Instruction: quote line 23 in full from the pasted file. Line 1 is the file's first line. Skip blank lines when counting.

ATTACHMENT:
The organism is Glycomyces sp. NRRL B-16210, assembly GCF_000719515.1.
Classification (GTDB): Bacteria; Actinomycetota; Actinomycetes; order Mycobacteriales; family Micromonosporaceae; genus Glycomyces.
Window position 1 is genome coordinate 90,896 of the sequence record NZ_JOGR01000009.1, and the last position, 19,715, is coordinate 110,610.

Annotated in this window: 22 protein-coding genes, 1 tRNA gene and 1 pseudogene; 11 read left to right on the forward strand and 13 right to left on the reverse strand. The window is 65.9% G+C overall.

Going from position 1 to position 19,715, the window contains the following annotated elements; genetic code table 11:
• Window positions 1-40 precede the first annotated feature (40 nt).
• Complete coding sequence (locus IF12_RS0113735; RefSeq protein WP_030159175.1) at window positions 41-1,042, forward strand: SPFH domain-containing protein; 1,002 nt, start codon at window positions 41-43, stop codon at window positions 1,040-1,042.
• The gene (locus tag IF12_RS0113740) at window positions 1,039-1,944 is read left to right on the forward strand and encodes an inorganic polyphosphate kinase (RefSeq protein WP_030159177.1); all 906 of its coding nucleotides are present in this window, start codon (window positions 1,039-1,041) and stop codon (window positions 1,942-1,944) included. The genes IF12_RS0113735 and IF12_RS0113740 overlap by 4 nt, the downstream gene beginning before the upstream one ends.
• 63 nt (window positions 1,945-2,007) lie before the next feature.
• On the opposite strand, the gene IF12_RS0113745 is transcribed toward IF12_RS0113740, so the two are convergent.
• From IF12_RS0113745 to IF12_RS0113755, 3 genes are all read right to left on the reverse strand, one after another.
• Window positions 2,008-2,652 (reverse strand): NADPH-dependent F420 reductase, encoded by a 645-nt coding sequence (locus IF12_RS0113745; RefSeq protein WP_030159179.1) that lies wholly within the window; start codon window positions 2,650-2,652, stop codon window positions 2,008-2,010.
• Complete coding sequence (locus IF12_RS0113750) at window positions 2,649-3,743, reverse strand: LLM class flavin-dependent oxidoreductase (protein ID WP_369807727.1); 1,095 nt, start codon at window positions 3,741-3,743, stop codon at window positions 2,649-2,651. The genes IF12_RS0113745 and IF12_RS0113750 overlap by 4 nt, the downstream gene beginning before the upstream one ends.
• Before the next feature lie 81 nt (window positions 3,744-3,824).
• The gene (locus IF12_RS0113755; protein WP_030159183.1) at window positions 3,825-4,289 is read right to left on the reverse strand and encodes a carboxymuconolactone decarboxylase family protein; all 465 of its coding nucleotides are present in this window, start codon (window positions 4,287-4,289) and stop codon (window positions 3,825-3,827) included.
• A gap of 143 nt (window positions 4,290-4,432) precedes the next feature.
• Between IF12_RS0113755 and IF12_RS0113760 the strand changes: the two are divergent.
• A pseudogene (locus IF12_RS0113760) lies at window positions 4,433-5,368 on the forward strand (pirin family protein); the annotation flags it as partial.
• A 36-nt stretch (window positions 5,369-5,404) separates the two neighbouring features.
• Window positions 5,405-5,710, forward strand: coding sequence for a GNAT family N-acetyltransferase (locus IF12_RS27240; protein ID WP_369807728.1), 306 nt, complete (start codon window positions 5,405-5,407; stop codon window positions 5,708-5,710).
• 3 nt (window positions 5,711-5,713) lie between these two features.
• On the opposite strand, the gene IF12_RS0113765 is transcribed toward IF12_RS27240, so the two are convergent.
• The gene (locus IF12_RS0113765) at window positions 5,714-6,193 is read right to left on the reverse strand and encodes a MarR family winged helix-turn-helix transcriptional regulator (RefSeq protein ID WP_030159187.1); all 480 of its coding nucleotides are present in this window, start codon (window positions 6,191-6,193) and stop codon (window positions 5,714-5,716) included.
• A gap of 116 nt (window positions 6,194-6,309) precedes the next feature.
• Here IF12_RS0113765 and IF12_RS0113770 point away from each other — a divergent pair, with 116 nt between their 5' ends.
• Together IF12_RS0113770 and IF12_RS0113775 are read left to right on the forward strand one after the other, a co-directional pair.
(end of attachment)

• The gene (locus IF12_RS0113765) at window positions 5,714-6,193 is read right to left on the reverse strand and encodes a MarR family winged helix-turn-helix transcriptional regulator (RefSeq protein ID WP_030159187.1); all 480 of its coding nucleotides are present in this window, start codon (window positions 6,191-6,193) and stop codon (window positions 5,714-5,716) included.